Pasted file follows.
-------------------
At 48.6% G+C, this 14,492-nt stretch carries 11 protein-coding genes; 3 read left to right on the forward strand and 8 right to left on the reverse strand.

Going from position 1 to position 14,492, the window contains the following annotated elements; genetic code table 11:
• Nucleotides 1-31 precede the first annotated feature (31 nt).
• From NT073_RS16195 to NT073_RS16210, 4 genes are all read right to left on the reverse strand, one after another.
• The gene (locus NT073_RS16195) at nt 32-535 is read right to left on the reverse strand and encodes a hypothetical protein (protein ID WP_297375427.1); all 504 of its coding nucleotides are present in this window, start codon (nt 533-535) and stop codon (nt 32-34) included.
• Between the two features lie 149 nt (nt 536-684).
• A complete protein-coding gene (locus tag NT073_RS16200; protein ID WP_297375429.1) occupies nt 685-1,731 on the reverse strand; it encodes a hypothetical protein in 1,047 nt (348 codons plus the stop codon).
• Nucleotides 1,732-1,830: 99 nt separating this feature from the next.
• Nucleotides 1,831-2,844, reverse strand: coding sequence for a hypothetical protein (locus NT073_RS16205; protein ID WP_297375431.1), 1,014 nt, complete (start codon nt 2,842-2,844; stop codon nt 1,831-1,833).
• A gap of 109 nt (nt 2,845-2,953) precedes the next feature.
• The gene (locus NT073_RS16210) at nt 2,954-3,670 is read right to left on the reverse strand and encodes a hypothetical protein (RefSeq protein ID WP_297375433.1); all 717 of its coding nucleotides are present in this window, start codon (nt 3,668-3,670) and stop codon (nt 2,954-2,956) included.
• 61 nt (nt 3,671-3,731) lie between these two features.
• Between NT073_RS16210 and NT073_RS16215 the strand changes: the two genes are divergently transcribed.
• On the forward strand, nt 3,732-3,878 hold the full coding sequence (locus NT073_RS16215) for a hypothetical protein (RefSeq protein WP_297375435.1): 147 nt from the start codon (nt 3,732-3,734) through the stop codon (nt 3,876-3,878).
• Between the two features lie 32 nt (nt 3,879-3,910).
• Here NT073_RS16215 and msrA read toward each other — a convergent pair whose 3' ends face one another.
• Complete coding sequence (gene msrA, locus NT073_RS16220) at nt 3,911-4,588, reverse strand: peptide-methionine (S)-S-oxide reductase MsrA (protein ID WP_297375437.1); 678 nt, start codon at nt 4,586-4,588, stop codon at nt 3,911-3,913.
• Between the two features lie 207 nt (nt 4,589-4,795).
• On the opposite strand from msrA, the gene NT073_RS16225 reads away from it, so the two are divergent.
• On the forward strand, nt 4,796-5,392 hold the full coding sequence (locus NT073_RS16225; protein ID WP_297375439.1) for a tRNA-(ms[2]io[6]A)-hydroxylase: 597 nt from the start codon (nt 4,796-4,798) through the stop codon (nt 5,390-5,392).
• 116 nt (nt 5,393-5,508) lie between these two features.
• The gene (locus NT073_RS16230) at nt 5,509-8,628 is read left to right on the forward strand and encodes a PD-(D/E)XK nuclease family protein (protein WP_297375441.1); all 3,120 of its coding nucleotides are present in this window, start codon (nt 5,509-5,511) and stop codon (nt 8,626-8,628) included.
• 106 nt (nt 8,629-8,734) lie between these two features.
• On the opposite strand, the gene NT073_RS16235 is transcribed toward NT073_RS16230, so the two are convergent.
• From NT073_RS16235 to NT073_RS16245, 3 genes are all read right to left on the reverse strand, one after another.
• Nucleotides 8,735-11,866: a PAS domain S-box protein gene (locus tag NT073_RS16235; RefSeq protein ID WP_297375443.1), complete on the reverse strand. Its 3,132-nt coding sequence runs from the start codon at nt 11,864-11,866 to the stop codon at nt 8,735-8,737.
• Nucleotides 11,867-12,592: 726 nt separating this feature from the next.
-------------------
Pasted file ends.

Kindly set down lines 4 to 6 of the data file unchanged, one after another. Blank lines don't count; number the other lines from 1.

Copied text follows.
• From NT073_RS16195 to NT073_RS16210, 4 genes are all read right to left on the reverse strand, one after another.
• The gene (locus NT073_RS16195) at nt 32-535 is read right to left on the reverse strand and encodes a hypothetical protein (protein ID WP_297375427.1); all 504 of its coding nucleotides are present in this window, start codon (nt 533-535) and stop codon (nt 32-34) included.
• Between the two features lie 149 nt (nt 536-684).